|High degree of professionalism||91%||82%||87%|
|Strong problem-solving skills||90%||83%||89%|
|Ability to multitask||89%||91%||84%|
|Ability to adapt to changing situations quickly||88%||85%||89%|
|Ability to give back to U.S. veterans by showing gratitude for their service||88%||87%||93%|
|Positive impact on the image and/or credibility of organization||86%||82%||82%|
|Sense of patriotism at organization||77%||82%||84%|
|Technology/information technology skills and training||77%||80%||83%|
|Fulfillment of Federal and/or State affirmative action requirements||73%||82%||76%|
|Knowledge/expertise of defense issues||60%||73%||79%|
However, employers and individual company's HR Departments listed the following as the top issues the private sector experiences when hiring a veteran:
- 60 percent of employers found they were unable to translate a veteran's military experience into a job's requisites.
- 48 percent said veterans had a difficult time transitioning out of the structure and hierarchy of military culture to that of a civilian workplace culture.
- 46 percent reported veterans had difficulties directly relating to post-traumatic stress disorder (PTSD) or other mental health issues.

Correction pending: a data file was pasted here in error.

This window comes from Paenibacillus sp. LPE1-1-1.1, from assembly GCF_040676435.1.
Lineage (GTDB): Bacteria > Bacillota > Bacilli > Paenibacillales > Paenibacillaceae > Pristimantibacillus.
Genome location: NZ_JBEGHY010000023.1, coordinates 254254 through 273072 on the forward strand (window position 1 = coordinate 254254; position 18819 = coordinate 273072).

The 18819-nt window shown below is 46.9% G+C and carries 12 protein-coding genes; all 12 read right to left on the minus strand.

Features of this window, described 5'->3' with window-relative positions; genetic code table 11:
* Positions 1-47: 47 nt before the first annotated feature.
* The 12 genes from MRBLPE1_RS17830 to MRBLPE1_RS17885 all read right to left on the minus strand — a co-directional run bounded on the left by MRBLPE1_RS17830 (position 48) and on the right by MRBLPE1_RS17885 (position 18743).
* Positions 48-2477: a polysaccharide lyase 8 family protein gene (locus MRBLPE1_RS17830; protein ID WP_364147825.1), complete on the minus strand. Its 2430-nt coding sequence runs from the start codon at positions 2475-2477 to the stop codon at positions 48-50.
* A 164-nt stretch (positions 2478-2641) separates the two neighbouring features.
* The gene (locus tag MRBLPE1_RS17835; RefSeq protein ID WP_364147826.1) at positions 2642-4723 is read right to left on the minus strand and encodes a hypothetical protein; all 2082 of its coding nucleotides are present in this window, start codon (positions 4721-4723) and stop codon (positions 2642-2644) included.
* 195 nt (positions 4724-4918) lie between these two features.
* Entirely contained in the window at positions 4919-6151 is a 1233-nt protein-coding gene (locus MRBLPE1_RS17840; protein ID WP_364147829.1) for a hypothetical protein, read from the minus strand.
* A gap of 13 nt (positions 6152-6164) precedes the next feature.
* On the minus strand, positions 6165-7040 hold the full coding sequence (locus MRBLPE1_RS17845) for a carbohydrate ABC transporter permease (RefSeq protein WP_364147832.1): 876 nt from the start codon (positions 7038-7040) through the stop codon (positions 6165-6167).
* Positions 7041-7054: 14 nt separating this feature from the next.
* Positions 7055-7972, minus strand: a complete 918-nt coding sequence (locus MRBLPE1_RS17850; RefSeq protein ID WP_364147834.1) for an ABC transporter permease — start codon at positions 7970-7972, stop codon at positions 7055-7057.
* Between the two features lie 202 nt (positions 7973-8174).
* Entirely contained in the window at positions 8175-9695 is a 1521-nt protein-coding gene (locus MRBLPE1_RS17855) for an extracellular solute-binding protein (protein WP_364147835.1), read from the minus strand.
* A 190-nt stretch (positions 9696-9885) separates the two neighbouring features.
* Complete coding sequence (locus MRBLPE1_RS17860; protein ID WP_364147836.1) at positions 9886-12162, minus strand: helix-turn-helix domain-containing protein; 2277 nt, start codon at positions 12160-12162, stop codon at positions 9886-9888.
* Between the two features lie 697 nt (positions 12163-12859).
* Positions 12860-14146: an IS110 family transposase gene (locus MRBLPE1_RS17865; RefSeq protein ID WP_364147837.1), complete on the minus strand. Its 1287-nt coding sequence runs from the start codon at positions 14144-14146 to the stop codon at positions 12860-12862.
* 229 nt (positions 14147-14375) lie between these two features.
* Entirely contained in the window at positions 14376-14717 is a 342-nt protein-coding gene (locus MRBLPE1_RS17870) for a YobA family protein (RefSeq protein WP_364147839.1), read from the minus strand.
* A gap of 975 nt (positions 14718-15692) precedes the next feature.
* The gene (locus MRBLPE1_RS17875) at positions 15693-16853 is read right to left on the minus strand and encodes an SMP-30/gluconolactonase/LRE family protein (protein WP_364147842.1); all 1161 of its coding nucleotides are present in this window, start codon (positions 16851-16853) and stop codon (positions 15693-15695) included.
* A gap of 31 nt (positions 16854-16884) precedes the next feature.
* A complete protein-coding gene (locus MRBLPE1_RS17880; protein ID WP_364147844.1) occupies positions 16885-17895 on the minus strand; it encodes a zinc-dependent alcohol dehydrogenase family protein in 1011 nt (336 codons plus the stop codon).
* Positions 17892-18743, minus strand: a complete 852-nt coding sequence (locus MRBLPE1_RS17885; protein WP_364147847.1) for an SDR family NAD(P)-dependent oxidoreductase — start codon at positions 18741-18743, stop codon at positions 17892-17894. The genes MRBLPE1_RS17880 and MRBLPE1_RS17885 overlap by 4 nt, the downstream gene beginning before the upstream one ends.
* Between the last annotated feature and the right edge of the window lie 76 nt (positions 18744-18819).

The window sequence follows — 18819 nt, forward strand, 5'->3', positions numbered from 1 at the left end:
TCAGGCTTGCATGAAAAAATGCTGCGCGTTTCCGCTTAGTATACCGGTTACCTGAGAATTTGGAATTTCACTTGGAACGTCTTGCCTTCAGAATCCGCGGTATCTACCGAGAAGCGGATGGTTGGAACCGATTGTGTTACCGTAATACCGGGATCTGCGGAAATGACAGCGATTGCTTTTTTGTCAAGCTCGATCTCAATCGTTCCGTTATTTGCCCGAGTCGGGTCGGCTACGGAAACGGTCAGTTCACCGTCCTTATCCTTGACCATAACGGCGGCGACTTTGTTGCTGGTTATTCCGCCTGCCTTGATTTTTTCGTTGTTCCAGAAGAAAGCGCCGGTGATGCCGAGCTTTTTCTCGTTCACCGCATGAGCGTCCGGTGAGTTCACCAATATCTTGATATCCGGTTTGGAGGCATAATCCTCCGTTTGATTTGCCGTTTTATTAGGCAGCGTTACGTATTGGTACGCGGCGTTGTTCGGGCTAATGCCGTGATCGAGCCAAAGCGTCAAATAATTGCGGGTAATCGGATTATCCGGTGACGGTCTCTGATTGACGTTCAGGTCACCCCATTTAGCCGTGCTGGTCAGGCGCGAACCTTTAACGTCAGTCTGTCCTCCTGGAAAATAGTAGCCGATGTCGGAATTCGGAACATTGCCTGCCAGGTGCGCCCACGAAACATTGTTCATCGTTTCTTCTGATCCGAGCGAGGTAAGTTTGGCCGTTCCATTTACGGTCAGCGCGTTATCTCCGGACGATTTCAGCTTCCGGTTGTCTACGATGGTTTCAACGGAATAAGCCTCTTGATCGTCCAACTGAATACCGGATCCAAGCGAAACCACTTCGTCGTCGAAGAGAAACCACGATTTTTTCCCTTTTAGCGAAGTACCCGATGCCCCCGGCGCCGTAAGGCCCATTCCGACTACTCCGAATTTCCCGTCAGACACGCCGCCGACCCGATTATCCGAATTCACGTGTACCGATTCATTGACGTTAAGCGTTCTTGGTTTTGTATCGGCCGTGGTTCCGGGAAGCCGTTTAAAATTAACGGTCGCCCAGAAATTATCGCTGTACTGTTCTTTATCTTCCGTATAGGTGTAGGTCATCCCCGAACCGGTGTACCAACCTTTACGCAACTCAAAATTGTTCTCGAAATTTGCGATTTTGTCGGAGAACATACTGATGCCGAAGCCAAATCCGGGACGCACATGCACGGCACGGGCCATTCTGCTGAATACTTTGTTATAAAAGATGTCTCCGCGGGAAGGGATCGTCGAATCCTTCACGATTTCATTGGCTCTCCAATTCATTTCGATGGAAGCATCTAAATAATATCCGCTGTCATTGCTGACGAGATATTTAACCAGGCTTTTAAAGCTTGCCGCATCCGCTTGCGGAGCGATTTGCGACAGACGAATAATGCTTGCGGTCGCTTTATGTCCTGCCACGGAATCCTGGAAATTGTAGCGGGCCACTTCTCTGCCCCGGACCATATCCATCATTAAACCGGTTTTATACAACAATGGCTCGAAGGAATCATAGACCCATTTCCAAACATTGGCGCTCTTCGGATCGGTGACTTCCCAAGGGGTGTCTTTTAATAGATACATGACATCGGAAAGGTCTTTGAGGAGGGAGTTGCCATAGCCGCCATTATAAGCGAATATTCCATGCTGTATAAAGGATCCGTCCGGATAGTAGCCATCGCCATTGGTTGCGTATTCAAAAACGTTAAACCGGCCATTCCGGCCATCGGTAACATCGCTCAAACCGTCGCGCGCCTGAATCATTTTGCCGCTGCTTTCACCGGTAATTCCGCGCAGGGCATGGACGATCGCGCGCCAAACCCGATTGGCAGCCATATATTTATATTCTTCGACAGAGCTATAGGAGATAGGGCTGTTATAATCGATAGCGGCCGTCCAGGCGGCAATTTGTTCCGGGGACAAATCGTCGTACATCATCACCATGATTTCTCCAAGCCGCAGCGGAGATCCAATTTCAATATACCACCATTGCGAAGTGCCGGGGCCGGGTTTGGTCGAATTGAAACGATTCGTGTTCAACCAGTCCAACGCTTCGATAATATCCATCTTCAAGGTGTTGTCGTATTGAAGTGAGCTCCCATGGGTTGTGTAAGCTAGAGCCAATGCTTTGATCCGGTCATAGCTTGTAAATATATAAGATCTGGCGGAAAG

- 36 percent reported problems with the amount of time it took veterans to adapt to their new workplace.
- 22 percent said they had issues related to a veteran's combat related physical disabilities.
- 18 percent of employers stated that they find veterans are not qualified for the positions in which they apply.
As you can see from the above survey results, there remains to be some stigma attached to being a veteran when it comes to finding work in the private sector. While a couple of the aforesaid issues cannot be corrected through TAP, most of them could be with a proper TAP class and guidance. Better preparing our servicemembers for their transition to civilian life, as well as ensuring they are receiving all of the care and services necessary is the only way we have a chance at lowering the unemployment rate and properly addressing adjustment issues today's veterans are facing. AMVETS also believes that by properly preparing a servicemember for their life outside of the military we could possibly see a decrease in the usage and/or necessity for several other programs veterans and families seek during tough transition times. While AMVETS is in no way suggesting cutting funding or resources related to these other services that have severe overlap with TAP, we do believe that the number of veterans needing these other resources stands to decrease with a smoother transition, proper enrollment within the VA system and immediate employment after military discharge.
AMVETS would like to make the following recommendations on ways to improve the Transition Assistance Program:
- AMVETS strongly recommends TAP be a mandatory program in which all transitioning servicemembers and their eligible family members attend before release from DoD. The USMC has utilized this rule for many years and tends to have lower unemployment rates when compared to the other branches.